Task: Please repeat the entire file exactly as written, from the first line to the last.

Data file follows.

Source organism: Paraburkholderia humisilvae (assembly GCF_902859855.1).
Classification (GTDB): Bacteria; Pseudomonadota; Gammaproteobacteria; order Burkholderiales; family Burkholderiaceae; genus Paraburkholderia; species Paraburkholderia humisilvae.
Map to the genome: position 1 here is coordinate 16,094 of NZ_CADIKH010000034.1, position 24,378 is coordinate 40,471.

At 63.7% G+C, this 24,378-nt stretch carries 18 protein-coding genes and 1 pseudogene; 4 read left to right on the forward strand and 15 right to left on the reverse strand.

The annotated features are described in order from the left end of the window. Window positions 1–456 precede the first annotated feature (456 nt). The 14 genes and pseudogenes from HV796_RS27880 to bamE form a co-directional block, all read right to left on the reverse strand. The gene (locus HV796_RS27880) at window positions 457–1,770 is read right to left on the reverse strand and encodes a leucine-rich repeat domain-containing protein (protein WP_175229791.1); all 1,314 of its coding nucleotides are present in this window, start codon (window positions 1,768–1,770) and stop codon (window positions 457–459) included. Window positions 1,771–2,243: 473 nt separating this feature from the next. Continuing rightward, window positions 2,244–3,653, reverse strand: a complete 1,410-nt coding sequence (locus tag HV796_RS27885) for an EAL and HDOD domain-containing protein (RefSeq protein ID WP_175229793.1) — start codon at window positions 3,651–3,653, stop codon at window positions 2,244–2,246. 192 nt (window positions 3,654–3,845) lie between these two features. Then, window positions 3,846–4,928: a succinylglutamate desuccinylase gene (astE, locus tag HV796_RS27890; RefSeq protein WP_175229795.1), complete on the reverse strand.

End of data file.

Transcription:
Source organism: Paraburkholderia humisilvae (assembly GCF_902859855.1).
Classification (GTDB): Bacteria; Pseudomonadota; Gammaproteobacteria; order Burkholderiales; family Burkholderiaceae; genus Paraburkholderia; species Paraburkholderia humisilvae.
Map to the genome: position 1 here is coordinate 16,094 of NZ_CADIKH010000034.1, position 24,378 is coordinate 40,471.

At 63.7% G+C, this 24,378-nt stretch carries 18 protein-coding genes and 1 pseudogene; 4 read left to right on the forward strand and 15 right to left on the reverse strand.

The annotated features are described in order from the left end of the window. Window positions 1–456 precede the first annotated feature (456 nt). The 14 genes and pseudogenes from HV796_RS27880 to bamE form a co-directional block, all read right to left on the reverse strand. The gene (locus HV796_RS27880) at window positions 457–1,770 is read right to left on the reverse strand and encodes a leucine-rich repeat domain-containing protein (protein WP_175229791.1); all 1,314 of its coding nucleotides are present in this window, start codon (window positions 1,768–1,770) and stop codon (window positions 457–459) included. Window positions 1,771–2,243: 473 nt separating this feature from the next. Continuing rightward, window positions 2,244–3,653, reverse strand: a complete 1,410-nt coding sequence (locus tag HV796_RS27885) for an EAL and HDOD domain-containing protein (RefSeq protein ID WP_175229793.1) — start codon at window positions 3,651–3,653, stop codon at window positions 2,244–2,246. 192 nt (window positions 3,654–3,845) lie between these two features. Then, window positions 3,846–4,928: a succinylglutamate desuccinylase gene (astE, locus tag HV796_RS27890; RefSeq protein WP_175229795.1), complete on the reverse strand.